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NEW YORK (Reuters) - A gauge of U.S. mortgage demand to buy a home climbed to its strongest level over 1-1/2 years last week even as most mortgage rates edged higher, according to Mortgage Bankers Association data released on Wednesday.
The recent pickup in mortgage application activity for home purchase reinforced the view of underlying strength in the housing sector. An improving labor market and steady wage gains have offset the rise in interest rates since Donald Trump's U.S. presidential win in November and tight inventories nationwide, analysts said.
The Washington-based industry group said its index of mortgage applications to buy a home, a proxy for future home sales, increased 1.7 percent on a seasonally adjusted basis to 250.3 points in the week ended May 5.
This was the highest level for this measure since 257.4 in the week of Oct. 2, 2015, MBA data showed.
"Home sales should be picking up as we are seeing with the purchase mortgage applications. We are going to see both new and existing home sales trending higher in the coming months," said David Berson, chief economist at Nationwide Mutual Insurance Co. in Columbus, Ohio.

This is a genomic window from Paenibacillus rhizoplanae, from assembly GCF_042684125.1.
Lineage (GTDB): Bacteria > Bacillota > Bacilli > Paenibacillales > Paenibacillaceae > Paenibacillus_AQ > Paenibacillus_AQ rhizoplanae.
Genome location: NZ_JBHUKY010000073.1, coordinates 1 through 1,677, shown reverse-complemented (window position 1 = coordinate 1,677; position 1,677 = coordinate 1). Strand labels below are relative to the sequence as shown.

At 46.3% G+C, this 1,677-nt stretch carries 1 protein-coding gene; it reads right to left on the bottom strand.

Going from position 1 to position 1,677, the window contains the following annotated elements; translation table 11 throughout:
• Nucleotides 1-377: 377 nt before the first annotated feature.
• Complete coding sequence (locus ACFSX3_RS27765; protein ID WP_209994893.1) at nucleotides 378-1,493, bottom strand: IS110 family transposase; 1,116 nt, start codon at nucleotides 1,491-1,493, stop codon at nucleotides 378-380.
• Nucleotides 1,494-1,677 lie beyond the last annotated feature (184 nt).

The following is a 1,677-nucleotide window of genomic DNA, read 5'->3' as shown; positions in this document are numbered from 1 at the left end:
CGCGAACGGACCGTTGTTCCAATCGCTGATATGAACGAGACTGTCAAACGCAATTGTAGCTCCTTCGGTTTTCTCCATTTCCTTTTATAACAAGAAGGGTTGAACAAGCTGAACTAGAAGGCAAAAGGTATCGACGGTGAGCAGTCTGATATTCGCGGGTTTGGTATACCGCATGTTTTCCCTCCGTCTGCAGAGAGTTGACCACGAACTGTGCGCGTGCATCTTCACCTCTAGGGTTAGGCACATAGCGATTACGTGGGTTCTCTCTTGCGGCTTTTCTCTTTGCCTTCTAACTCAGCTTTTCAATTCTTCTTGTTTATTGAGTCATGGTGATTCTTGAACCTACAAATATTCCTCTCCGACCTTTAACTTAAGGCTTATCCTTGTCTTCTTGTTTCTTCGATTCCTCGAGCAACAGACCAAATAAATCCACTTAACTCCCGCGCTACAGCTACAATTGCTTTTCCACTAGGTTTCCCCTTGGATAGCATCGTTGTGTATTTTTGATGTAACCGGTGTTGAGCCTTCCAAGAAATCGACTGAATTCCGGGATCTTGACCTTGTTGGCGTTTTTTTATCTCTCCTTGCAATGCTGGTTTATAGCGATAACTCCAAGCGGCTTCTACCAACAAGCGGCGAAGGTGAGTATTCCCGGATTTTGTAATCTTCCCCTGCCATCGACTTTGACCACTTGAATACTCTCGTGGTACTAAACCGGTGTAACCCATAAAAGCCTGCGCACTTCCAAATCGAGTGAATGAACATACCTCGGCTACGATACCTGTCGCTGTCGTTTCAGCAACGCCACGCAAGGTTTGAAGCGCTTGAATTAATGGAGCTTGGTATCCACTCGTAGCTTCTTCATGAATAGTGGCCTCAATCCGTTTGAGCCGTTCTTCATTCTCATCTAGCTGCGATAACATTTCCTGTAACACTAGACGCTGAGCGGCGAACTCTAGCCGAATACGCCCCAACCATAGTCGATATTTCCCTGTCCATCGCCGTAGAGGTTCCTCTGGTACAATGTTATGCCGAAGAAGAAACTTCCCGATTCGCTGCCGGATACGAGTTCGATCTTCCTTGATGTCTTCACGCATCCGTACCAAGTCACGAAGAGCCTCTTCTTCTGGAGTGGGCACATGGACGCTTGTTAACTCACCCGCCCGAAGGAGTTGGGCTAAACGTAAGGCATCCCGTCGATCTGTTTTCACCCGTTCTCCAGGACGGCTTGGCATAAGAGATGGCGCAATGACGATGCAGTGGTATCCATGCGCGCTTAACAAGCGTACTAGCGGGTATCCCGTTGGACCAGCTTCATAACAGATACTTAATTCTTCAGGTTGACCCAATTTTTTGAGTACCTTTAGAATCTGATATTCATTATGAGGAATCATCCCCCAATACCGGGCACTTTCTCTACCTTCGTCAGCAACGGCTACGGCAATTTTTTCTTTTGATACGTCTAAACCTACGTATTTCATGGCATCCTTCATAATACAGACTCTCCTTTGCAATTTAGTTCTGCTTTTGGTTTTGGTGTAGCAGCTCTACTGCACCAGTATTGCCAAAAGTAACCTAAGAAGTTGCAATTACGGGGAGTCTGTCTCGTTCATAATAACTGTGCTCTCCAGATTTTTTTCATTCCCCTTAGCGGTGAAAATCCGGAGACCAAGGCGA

Interest rates on conforming 30-year fixed-rate mortgages were unchanged at 4.23 percent last week, while average mortgage rates on other types of 30-year loans MBA track were 0.03 percentage point to 0.04 percentage point higher than the prior week.
MBA said its seasonally adjusted index on conforming loan activity to buy a home rose to 316.9, which was the highest since April 2009.
Thirty-year mortgage rates rose in step with higher Treasury yield last week.
Meanwhile, MBA's seasonally adjusted gauge of applications to refinance an existing home loan rose 3.3 percent to 1,345.5.
Increases in weekly purchase and refinancing application volumes lifted MBA's seasonally adjusted index on overall mortgage activity to 415.7 points, the strongest level in eight weeks.
Reporting by Richard Leong; Editing by Chizu Nomiyama